07 Nov 2023
Today, as part of the State Opening of Parliament, King Charles III set out the government’s plans for the year ahead in Westminster in his first King's Speech since becoming monarch.
The speech was fairly light on housing, however, the legislative agenda for the year ahead does include:
Rachael Williamson, CIH's head of policy and external affairs shares her analysis on how the speech impacts the housing sector.
"CIH have been calling on government to reform the leasehold system, so we welcome the commitment to bring forward a Leasehold and Freehold Bill in the next parliamentary session. We do, however, remain concerned about whether the reforms will go far enough in delivering meaningful change. We continue to call for delivery of the recommendations set out by the Law Commission.
"Similarly, we are pleased to see commitment to progress the Renters Reform Bill following slow progress to date. CIH has long called for the ending of section 21 (‘no fault’) evictions, however the caveat in the Bill’s second reading, reinforced in the King’s speech, to not commence abolition until stronger possession grounds and a new court process is in place is potentially concerning in terms of timings. For the Bill to achieve its stated aims it is vital that the government introduces the further measures committed to in its white paper. We will continue to work with members, partners and government to look to strengthen certain aspects.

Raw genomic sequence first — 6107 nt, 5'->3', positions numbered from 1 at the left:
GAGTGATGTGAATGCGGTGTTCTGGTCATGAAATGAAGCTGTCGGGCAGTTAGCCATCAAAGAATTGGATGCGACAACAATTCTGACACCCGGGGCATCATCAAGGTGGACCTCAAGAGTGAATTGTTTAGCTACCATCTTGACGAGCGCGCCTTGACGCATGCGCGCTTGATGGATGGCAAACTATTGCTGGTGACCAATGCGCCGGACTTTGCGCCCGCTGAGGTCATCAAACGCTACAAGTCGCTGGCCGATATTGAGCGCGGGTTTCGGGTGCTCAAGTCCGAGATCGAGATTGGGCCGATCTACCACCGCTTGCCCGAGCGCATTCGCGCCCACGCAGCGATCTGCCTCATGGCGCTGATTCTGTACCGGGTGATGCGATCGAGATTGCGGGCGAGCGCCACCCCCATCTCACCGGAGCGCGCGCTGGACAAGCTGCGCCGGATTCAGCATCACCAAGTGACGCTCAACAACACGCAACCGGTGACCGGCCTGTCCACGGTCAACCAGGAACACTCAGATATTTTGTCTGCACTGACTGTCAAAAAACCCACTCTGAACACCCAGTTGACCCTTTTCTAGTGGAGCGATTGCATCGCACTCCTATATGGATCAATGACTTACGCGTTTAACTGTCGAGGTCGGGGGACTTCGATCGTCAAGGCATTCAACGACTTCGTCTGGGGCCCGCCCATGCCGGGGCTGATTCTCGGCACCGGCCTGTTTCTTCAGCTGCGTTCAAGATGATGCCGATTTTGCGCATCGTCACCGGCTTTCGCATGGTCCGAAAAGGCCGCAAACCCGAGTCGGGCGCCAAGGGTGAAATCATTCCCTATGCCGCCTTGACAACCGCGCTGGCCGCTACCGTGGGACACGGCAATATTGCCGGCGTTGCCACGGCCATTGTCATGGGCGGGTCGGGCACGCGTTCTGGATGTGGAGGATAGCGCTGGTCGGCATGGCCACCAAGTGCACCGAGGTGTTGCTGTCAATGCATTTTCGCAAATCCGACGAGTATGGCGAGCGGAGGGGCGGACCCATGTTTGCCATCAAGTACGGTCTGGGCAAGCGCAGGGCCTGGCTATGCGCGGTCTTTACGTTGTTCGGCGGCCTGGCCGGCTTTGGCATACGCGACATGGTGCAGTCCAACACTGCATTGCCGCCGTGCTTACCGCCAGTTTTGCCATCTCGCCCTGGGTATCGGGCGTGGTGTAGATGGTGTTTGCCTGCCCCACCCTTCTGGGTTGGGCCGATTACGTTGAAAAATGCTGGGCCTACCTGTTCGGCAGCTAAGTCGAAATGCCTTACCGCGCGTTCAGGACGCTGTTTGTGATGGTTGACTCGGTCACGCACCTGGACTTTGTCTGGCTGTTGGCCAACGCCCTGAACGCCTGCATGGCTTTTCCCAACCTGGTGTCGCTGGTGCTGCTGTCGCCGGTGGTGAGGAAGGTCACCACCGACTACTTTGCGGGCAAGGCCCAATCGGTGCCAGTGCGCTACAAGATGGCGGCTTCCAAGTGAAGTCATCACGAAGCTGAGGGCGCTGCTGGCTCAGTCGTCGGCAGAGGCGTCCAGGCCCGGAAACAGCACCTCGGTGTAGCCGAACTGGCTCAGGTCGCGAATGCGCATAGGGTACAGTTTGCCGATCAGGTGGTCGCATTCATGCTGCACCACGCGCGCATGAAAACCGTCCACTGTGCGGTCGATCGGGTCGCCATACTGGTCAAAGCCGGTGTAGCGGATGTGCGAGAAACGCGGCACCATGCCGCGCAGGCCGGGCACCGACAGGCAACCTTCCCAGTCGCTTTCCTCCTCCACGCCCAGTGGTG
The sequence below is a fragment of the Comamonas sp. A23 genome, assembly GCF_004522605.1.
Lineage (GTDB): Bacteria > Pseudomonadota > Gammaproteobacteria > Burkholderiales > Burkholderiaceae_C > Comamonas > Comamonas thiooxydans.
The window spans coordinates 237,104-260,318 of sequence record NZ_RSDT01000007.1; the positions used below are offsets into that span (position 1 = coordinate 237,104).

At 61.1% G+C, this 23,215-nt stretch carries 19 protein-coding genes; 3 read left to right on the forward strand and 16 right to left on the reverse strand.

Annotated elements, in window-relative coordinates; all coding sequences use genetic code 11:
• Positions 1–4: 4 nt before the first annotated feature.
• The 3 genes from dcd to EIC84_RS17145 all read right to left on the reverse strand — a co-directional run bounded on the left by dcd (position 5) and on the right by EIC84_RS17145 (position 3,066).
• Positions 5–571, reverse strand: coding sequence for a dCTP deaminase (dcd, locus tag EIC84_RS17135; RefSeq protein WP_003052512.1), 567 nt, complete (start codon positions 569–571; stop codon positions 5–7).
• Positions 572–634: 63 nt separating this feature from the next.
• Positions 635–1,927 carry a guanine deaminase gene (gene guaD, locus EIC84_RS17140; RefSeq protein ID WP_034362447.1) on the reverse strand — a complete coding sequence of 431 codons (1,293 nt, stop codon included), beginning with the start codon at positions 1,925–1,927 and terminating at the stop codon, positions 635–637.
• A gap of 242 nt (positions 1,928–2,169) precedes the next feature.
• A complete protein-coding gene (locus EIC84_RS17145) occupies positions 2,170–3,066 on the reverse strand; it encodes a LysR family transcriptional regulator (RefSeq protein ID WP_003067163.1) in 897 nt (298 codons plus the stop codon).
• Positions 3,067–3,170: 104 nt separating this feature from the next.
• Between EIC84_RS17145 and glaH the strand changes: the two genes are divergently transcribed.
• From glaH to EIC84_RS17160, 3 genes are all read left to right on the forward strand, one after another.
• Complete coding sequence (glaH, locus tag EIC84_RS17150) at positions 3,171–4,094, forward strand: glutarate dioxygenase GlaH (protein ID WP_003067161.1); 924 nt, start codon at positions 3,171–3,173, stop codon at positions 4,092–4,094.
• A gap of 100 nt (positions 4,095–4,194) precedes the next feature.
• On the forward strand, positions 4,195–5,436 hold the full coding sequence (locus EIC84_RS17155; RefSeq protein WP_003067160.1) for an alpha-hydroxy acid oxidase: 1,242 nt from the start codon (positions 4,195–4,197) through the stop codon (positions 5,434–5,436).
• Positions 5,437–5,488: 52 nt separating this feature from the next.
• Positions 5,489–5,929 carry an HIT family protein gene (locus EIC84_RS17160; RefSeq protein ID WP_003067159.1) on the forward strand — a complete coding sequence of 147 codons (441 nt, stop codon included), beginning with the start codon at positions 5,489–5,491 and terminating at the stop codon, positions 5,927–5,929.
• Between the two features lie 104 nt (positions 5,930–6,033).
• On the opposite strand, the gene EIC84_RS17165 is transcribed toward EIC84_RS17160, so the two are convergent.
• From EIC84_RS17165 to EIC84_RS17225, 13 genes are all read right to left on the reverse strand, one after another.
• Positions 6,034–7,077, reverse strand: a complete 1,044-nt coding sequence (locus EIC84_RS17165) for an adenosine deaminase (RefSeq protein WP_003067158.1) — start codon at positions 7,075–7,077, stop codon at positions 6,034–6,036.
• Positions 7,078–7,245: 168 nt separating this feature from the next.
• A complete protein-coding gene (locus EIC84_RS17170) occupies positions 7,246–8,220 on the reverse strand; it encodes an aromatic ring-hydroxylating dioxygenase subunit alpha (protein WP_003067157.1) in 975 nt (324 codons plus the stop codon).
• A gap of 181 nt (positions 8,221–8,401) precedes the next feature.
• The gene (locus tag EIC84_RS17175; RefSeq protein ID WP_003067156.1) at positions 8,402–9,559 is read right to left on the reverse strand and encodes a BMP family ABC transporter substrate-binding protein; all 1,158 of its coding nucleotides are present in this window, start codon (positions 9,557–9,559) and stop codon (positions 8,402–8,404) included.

"Prior to the King’s Speech it was widely reported that the government was planning to introduce legislation which would criminalise the use of tents by people rough sleeping. It is positive to see that following robust challenge from the homelessness sector, which CIH was proud to be part of, these proposals were not included. Efforts must now be concentrated on evidence-based solutions that will positively impact on preventing homelessness, including unfreezing housing benefit in the upcoming Autumn Statement.
"Also absent from the speech, despite being widely trailed, was a commitment to bring forward legislation to overhaul nutrient pollution laws. This will be a welcome omission for many in the sector concerned about the negative impact of the government's relaxation plans."
You can read today's King's Speech in full in the government background briefing notes.